Last Updated on June 19, 2019, by eNotes Editorial. Word Count: 406
Sun and Steel by Yukio Mishima is a narrative essay about the Japanese author's experience writing and bodybuilding (the "sun" and "steel" of the title). The Japanese-born Mishima lived the unlikely life of an author, playwright, bodybuilder, and model. In addition to this essay (published in 1968), Mishima wrote several award-winning novels such as The Sound of Waves (1954) and The Temple of the Golden Pavillion (1956).
In Sun and Steel, the author describes his childhood, particularly the development of his craft of writing as well as his exercise regimen of weight-lifting. Some of the larger themes include the idea of a "sound mind in a sound body," death, and the craft of writing.
As to the first, Mishima describes an intoxicating childhood experience watching a group of men carry a portable shrine through the streets. Mishima explains that, as a child, his abnormal conception of his body led him to be inattentive to it until seeing this group. The shrine porters looked up to the sky, and Mishima first wondered what vision they saw. Only later, once he discovered the language of the flesh, did Mishima learn that they were not seeing any vision, but simply looking up. Thus, the narrator explains that his early childhood privileged the cultivation of the mind over the body, when both were worthwhile pursuits. As an adult, Mishima spent considerable time lifting weights and noticed that by increasing the weight little by little, he could develop muscles of such unusual size as no modern man would require. This is similar to learning Classical Greek—a dead language whose revitalization required extreme discipline.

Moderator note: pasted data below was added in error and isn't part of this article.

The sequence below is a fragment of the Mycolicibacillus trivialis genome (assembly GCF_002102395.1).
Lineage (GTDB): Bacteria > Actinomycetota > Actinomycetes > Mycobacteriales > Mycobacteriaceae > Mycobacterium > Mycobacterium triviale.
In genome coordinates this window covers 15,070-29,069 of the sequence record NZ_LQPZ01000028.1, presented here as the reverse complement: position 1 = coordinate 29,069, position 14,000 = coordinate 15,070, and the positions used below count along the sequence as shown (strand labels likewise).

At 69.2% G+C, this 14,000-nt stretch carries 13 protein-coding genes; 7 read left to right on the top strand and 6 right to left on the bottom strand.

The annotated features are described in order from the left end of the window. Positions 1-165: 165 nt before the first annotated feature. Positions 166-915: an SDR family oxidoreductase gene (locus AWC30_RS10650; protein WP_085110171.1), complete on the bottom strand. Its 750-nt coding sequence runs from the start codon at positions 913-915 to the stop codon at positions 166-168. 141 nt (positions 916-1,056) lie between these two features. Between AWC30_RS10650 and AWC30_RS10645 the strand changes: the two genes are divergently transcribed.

Mishima also admits his attraction to death. In the summer of 1945, he sees the sun blazing down on a field of barbed wire leftover from wartime. Mishima thenceforward associates the sun with death. Mishima admits that the attraction of an early death lay in its ability to be glorified but later realizes that an individual death cannot be glorious; rather, it must be a death enacted for a greater cause (such as the death of a warrior).
Finally, Mishima discusses the craft of writing. He likens works to corrosive stomach acid; just as the latter corrodes the stomach, words, of necessity distort reality. Mishima's childhood composition teacher never liked his writing, presumably (according to Mishima) because he was concerned with not representing reality via words; to represent reality would be (according to the young Mishima) failing to exploit words' power.